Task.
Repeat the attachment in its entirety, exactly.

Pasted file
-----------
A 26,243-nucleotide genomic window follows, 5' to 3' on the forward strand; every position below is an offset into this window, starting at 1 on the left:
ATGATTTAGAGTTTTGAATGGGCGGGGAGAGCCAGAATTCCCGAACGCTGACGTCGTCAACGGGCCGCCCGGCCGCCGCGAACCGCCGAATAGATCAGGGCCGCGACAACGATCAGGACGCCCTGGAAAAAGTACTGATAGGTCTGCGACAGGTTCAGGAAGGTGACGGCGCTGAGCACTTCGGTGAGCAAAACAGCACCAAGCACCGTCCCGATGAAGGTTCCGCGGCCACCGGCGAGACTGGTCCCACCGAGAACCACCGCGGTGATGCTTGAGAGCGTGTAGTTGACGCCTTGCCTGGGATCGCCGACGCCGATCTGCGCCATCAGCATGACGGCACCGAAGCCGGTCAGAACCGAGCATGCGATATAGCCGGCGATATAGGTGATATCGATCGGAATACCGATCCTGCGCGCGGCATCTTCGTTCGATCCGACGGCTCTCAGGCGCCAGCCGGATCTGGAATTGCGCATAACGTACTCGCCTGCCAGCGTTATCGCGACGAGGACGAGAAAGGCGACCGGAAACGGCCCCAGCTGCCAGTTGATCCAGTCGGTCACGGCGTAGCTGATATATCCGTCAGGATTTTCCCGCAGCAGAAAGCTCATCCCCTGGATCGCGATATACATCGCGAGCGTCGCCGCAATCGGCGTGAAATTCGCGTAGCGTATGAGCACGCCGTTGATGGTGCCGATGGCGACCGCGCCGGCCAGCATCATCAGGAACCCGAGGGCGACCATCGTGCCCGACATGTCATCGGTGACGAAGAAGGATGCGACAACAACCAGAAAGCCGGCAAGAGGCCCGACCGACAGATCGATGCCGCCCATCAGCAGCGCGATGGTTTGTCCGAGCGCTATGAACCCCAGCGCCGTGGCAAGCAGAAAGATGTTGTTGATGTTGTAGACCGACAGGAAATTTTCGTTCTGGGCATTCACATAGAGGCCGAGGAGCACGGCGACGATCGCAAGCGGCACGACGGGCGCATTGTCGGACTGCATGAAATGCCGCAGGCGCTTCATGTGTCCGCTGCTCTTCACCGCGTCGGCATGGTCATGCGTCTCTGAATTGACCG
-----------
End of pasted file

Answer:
A 26,243-nucleotide genomic window follows, 5' to 3' on the forward strand; every position below is an offset into this window, starting at 1 on the left:
ATGATTTAGAGTTTTGAATGGGCGGGGAGAGCCAGAATTCCCGAACGCTGACGTCGTCAACGGGCCGCCCGGCCGCCGCGAACCGCCGAATAGATCAGGGCCGCGACAACGATCAGGACGCCCTGGAAAAAGTACTGATAGGTCTGCGACAGGTTCAGGAAGGTGACGGCGCTGAGCACTTCGGTGAGCAAAACAGCACCAAGCACCGTCCCGATGAAGGTTCCGCGGCCACCGGCGAGACTGGTCCCACCGAGAACCACCGCGGTGATGCTTGAGAGCGTGTAGTTGACGCCTTGCCTGGGATCGCCGACGCCGATCTGCGCCATCAGCATGACGGCACCGAAGCCGGTCAGAACCGAGCATGCGATATAGCCGGCGATATAGGTGATATCGATCGGAATACCGATCCTGCGCGCGGCATCTTCGTTCGATCCGACGGCTCTCAGGCGCCAGCCGGATCTGGAATTGCGCATAACGTACTCGCCTGCCAGCGTTATCGCGACGAGGACGAGAAAGGCGACCGGAAACGGCCCCAGCTGCCAGTTGATCCAGTCGGTCACGGCGTAGCTGATATATCCGTCAGGATTTTCCCGCAGCAGAAAGCTCATCCCCTGGATCGCGATATACATCGCGAGCGTCGCCGCAATCGGCGTGAAATTCGCGTAGCGTATGAGCACGCCGTTGATGGTGCCGATGGCGACCGCGCCGGCCAGCATCATCAGGAACCCGAGGGCGACCATCGTGCCCGACATGTCATCGGTGACGAAGAAGGATGCGACAACAACCAGAAAGCCGGCAAGAGGCCCGACCGACAGATCGATGCCGCCCATCAGCAGCGCGATGGTTTGTCCGAGCGCTATGAACCCCAGCGCCGTGGCAAGCAGAAAGATGTTGTTGATGTTGTAGACCGACAGGAAATTTTCGTTCTGGGCATTCACATAGAGGCCGAGGAGCACGGCGACGATCGCAAGCGGCACGACGGGCGCATTGTCGGACTGCATGAAATGCCGCAGGCGCTTCATGTGTCCGCTGCTCTTCACCGCGTCGGCATGGTCATGCGTCTCTGAATTGACCG